The tablet, known as “Plimpton 322,” might change the way we understand scientific history.
We have all at least heard about Pythagoras, but unless you are a mathematics scholar, chances are you’ve never heard about “Plimpton 322.” This 3,700-year-old Babylonian tablet containing trigonometric knowledge at least “3,000 years ahead of its time,” according to Daniel Mansfield and Norman Wildberger of Australia’s University of New South Wales.
As reported by Open Culture, “Plimpton 322” was discovered in southern Iraq in the early 1900s, and has been dated to sometime between 1822 and 1762 BC. This dating makes the tablet’s trigonometry at least 1,000 years earlier than that of Pythagoras and Hipparchus, who have been both traditionally credited with the discovery of trigonometry. Moreover, according to Mansfield, this tablet is not only a fascinating archaeological piece: it also “has great relevance for our modern world … practical applications in surveying, computer graphics and education.”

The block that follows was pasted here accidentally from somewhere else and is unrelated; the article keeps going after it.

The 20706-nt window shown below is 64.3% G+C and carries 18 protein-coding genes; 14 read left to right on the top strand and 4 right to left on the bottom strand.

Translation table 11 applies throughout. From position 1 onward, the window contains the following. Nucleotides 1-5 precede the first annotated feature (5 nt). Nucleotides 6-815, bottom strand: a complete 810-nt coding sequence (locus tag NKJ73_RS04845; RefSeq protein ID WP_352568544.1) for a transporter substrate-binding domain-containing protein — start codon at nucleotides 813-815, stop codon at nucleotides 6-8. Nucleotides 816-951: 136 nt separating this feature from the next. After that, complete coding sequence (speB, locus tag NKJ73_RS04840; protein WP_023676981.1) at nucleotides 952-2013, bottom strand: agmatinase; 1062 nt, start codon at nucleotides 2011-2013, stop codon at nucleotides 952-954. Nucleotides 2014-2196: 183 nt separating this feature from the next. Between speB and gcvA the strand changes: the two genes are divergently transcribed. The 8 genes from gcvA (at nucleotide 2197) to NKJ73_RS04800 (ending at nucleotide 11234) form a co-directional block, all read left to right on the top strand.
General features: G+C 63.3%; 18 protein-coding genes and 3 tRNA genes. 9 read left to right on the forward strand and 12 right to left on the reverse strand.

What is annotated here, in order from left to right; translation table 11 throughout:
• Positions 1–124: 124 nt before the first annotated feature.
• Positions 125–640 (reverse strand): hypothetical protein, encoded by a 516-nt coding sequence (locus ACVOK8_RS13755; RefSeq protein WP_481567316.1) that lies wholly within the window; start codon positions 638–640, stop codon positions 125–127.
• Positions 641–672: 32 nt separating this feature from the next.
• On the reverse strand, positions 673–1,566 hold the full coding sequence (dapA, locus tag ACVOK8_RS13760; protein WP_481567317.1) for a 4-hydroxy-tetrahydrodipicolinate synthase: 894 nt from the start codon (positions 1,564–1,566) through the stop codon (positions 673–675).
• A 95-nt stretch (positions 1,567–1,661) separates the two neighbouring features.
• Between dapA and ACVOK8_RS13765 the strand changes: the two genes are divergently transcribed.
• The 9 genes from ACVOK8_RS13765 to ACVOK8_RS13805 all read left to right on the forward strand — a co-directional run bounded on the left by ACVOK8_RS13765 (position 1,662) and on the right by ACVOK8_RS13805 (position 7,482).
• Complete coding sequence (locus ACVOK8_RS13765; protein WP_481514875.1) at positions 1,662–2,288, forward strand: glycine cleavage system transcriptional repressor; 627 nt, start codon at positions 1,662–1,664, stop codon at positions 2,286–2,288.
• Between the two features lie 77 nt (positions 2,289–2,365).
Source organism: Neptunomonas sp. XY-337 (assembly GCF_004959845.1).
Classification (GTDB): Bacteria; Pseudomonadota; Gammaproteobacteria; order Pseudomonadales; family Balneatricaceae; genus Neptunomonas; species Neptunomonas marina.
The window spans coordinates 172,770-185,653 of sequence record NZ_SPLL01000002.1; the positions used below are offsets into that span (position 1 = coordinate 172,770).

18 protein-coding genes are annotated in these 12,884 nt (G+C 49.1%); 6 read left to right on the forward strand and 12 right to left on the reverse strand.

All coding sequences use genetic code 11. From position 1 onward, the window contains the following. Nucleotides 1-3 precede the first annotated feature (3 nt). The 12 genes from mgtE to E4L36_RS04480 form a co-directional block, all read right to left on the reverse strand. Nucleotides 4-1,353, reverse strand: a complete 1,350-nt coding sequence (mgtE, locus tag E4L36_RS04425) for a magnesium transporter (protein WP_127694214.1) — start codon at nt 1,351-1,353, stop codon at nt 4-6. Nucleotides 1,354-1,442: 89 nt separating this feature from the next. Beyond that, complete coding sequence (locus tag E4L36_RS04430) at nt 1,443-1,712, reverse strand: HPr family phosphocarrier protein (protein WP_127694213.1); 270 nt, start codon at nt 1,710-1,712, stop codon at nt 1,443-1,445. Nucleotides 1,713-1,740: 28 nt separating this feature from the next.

You can watch Mansfield unfolding the details on “Plimpton 322” in the video below.
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